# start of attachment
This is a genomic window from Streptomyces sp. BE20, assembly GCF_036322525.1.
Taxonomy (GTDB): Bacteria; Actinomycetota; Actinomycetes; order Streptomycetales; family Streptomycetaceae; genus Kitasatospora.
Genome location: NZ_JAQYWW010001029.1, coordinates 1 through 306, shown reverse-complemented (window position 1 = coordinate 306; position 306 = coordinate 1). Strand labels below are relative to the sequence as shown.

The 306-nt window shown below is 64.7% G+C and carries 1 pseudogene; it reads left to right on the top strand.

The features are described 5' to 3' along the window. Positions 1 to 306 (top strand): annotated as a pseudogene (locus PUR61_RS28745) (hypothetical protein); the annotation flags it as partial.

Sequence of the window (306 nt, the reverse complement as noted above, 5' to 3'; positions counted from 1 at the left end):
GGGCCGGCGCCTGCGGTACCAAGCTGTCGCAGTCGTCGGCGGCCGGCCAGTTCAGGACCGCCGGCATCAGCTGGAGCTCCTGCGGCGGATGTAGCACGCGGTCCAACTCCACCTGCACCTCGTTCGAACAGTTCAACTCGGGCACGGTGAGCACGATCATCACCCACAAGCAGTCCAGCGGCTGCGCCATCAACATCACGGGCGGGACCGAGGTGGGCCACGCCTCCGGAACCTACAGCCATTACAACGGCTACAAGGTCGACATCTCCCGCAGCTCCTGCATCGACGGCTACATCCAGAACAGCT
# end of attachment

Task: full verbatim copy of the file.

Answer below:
This is a genomic window from Streptomyces sp. BE20, assembly GCF_036322525.1.
Taxonomy (GTDB): Bacteria; Actinomycetota; Actinomycetes; order Streptomycetales; family Streptomycetaceae; genus Kitasatospora.
Genome location: NZ_JAQYWW010001029.1, coordinates 1 through 306, shown reverse-complemented (window position 1 = coordinate 306; position 306 = coordinate 1). Strand labels below are relative to the sequence as shown.

The 306-nt window shown below is 64.7% G+C and carries 1 pseudogene; it reads left to right on the top strand.

The features are described 5' to 3' along the window. Positions 1 to 306 (top strand): annotated as a pseudogene (locus PUR61_RS28745) (hypothetical protein); the annotation flags it as partial.

Sequence of the window (306 nt, the reverse complement as noted above, 5' to 3'; positions counted from 1 at the left end):
GGGCCGGCGCCTGCGGTACCAAGCTGTCGCAGTCGTCGGCGGCCGGCCAGTTCAGGACCGCCGGCATCAGCTGGAGCTCCTGCGGCGGATGTAGCACGCGGTCCAACTCCACCTGCACCTCGTTCGAACAGTTCAACTCGGGCACGGTGAGCACGATCATCACCCACAAGCAGTCCAGCGGCTGCGCCATCAACATCACGGGCGGGACCGAGGTGGGCCACGCCTCCGGAACCTACAGCCATTACAACGGCTACAAGGTCGACATCTCCCGCAGCTCCTGCATCGACGGCTACATCCAGAACAGCT